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March, 2003
Review: 1984
Brutality and horror uncovered in 1984.

Miriam Quick discovered a horrific world of torture and totalitarian control in Aidan Elliott's adaptation of George Orwell's 1984.

It was a harrowing play that packed a punch.

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1984
March 11-16
Old Fire Station Theatre, Oxford

By Miriam Quick

Taking on one of the 20th century's best-known novels is a brave task.

George Orwell's terrifying dystopic vision in 1984 - a world of doublethink, Big Brother and Room 101 - casts a huge shadow over modern culture. What is there to add? Perhaps nothing.

This adaptation by Aidan Elliott resists the temptations of political or social allegory and sticks to the text.

Unfortunately, 1984 was not written for the stage. At times, the script feels threadbare and 'abridged', while Elliott's laudable attempt to preserve content nevertheless tends to cause rather numerous, and distracting, scenery changes.

The acting is competent, often impassioned. Winston (Richard Power) is a convincing wreck, a perpetually paranoid, twisted knot of fear and loathing of the party, while Julia (Lauren Stephenton) is all sparky cynicism and flirty female charm, until her horrific capture by the Tthought police. Mark Grimmer pulls off O'Brien with credibility intact.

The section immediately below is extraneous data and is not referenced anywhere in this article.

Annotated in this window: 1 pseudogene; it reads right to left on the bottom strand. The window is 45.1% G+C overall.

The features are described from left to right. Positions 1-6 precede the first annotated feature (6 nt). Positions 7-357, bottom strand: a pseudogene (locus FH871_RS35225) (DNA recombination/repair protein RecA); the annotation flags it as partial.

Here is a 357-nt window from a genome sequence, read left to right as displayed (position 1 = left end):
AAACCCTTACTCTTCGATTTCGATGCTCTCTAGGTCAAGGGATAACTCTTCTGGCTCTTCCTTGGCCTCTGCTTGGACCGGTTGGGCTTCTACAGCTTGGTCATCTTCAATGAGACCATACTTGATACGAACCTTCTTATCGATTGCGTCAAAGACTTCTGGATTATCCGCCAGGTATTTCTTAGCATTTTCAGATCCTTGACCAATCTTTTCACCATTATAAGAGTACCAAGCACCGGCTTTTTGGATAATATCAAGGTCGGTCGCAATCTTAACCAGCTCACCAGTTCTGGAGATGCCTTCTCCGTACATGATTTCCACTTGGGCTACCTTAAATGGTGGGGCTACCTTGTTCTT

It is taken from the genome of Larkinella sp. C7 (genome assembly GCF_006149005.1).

The characters are unsubtle and one-sided, but then 1984's strength lies not in its love story or dialogue, but in the comprehensively horrific detail of its world of torture and totalitarian control, a world in which humanity's finer aspects are lost. In pain, everyone screams the same. It is this wider aspect that is so difficult to portray.

Elliott's production adds some powerful touches: giant billboards of party slogans, voiceovers and creatively filmed sequences displayed on a huge projector screen that dominates the stage, the all-seeing eye of the telescreen.

Visually it packs a punch, and a play based on 1984 can scarcely fail to be harrowing. But it says little new. Expect nothing more or less than homage to the novel.


Time: 19:30 plus Sat mat 14:30
Tickets: £8.50 (concs £6.50)

Old Fire Station Theatre
40 George Street, Oxford
OX1 2AQ
Tel: 01865 297 170

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